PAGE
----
Sleep well to wake up refreshed

According to the Ayurveda Samhitas, Ahar (Diet), Nidra (Sleep) and Brahmacharya (Appropriate sensory indulgence) are necessary to maintain a healthy life. Nidhi Pandya focuses on why sleep should be given the importance it deserves and how good sleep is an opportunity for the body to heal at the cellular level.

Today we have a generation that is at one level harried by the fast pace of life and, at another, obsessed with their diet and exercise. However, sleep is often not given the importance it deserves. Essentially, sleep happens when the body is at rest and it is an opportunity that the body gets to heal itself.

Insomnia or sleeplessness can, therefore, be destructive if left unaddressed. It not only has the power to damage your health, but will also seriously compromise the quality of your day. When the mana(mind), indriya(senses) and sharira (body) are not rested well, they all perform at below optimum level.

Therefore, we need to understand the mechanism of sleep and reset it so that we get a good night’s sleep.

 Sleep mechanism

As diurnal mammals, our sleep is dictated by the circadian rhythms of the universe, i.e., the cycle of the sun. When the sun goes down and our eyes sense darkness, the brain releases certain hormones like melatonin and it goes into a subtle frequency, slowing down our body and finally putting it to sleep.

The second determinant to sleep is our body’s own rhythm or internal clock. This trains the body to sleep at a specific time. So, even if we travel to a different time zone and if the sun is up and bright, the brain will prepare to sleep because it has created its own rhythm. Gradually, the circadian rhythm will take over your body’s rhythm and automatically adjust to the jet lag.

Insomnia (Nidranash)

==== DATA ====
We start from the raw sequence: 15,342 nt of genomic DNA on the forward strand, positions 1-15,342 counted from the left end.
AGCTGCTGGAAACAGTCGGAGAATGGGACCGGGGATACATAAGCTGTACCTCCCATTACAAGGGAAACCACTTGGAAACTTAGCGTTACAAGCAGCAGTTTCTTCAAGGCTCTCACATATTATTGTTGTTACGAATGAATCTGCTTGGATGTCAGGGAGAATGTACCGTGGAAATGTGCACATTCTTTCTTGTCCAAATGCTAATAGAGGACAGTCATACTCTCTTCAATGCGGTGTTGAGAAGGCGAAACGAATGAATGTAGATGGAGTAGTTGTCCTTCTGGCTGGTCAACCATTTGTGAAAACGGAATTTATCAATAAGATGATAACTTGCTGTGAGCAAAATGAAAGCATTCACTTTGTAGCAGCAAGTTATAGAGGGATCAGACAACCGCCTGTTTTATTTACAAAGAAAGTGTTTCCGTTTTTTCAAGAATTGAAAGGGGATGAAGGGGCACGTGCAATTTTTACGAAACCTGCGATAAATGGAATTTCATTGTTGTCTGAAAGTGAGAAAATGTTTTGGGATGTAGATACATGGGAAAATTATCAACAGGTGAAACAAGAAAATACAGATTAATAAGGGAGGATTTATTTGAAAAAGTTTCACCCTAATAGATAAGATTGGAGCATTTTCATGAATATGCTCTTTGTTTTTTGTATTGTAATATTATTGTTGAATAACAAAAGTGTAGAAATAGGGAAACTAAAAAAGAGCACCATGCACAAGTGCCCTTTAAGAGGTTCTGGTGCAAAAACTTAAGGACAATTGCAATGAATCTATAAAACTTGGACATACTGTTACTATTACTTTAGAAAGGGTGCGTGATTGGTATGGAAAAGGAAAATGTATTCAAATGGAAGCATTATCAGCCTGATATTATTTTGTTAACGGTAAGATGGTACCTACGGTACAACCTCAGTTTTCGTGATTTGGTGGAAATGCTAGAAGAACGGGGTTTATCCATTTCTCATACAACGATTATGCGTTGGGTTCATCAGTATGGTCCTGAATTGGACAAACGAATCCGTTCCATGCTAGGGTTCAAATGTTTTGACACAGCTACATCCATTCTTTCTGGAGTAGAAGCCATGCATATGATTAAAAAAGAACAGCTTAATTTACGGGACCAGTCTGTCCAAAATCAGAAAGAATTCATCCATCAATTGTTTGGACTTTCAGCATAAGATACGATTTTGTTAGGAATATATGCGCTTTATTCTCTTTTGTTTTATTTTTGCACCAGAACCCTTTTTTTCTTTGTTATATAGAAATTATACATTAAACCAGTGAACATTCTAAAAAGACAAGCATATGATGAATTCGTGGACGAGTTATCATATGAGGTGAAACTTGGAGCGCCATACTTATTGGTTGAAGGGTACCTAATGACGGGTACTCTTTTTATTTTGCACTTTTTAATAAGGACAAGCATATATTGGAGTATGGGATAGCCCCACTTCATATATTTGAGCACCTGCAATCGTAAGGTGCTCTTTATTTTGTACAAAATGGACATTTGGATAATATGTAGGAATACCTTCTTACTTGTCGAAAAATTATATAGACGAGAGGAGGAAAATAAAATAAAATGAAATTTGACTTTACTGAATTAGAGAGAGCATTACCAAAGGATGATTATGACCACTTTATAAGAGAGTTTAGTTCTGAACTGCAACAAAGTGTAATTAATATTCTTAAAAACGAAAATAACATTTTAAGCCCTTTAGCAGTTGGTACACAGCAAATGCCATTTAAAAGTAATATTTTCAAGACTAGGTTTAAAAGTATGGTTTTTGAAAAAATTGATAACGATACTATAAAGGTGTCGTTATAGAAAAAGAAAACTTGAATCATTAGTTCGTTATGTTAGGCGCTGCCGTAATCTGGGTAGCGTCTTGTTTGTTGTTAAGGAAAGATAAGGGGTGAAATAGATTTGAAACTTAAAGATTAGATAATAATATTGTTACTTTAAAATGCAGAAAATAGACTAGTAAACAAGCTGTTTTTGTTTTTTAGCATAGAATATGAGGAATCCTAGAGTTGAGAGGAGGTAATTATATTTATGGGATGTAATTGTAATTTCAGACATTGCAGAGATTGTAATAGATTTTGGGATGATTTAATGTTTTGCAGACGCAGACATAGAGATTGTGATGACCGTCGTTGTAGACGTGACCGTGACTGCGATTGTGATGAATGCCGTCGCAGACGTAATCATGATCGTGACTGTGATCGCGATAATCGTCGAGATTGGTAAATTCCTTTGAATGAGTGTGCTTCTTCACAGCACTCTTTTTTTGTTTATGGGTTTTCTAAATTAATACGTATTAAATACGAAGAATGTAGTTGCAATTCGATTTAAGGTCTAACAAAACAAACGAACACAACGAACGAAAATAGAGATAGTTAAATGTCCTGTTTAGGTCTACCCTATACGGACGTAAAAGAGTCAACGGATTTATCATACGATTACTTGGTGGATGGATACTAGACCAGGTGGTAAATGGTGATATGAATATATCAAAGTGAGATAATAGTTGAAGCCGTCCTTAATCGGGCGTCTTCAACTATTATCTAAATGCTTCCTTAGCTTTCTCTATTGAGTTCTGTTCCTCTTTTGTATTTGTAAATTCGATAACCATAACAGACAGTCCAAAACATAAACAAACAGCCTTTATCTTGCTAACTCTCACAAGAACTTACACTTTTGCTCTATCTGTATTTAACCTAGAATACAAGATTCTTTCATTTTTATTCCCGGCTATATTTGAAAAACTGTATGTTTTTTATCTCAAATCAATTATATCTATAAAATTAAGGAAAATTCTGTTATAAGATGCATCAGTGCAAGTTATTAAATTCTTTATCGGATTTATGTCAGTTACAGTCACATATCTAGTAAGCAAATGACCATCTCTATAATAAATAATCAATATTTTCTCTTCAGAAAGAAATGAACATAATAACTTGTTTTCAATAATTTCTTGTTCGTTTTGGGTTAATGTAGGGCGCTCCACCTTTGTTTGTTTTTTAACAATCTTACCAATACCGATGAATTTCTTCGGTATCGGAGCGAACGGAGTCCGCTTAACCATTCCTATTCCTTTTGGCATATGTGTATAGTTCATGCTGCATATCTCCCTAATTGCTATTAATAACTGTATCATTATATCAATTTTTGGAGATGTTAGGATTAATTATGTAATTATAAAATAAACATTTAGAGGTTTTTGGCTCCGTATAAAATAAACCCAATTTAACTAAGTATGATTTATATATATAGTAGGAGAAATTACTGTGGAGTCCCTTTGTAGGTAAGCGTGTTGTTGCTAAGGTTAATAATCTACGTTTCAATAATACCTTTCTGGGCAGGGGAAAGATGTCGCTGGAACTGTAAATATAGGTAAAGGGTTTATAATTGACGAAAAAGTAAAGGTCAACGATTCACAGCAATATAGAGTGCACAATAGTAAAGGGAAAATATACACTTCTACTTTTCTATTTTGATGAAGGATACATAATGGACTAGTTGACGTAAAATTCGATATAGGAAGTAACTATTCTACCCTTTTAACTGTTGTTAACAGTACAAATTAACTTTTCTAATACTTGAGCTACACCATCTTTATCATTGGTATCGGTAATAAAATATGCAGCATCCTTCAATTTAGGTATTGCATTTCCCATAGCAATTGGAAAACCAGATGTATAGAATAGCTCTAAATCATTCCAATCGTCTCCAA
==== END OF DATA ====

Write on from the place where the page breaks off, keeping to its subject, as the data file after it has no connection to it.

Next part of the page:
When our brain does not release the required amount of melatonin due to any reason, insomnia occurs. This can be due to anything ranging from lack of physical work, overworking or even too much time spent on the screen. Let’s understand this better.

Types of Insomnia

  1. You can’t go to sleep – If falling asleep is a problem, it is usually the Rajoguna (the quality in the mind that keeps you engaged with the world) that is at play. At this stage, the brain is confused about whether it wants to release melatonin to put you to bed or serotonin to keep you going. This happens when we find it difficult to disconnect ourselves and are overly wired.

Intense thoughts, loud sounds, cell-phone light, bright lights, lack of physical strain can all fool our system that it’s still daytime and we need to keep going. Additionally, according to Ayurveda, the ideal time to go to bed is the evening     Kaphatime of night (from 6PM – 10PM). If we still are awake after 10 PM, we naturally enter the Pitta time of the day and our nervous system gets wired again.

  1. You can’t stay asleep – In this type of insomnia, falling asleep is not a problem, but staying asleep is. This happens when a person has a heavy belly or is physically exhausted but the mind is still very active. After one or two sleep cycles, the body receives the bare minimum rest it needs and the mind goes into wakefulness again. This type of insomnia becomes harder to treat as time progresses.

A person may also wake up after a few sleep cycles if there is sickness or pain involved. It is important to know that when a person wakes up between 2AM and 6AM, it is the Vata time of night. Vata is responsible for keeping the mind active and so falling back asleep may automatically become more challenging.

 What can be done?

To treat insomnia means to regulate Vata successfully. Vata can be tackled through lifestyle changes, changing food habits and external therapies.

Let’s have a look at each.

 Lifestyle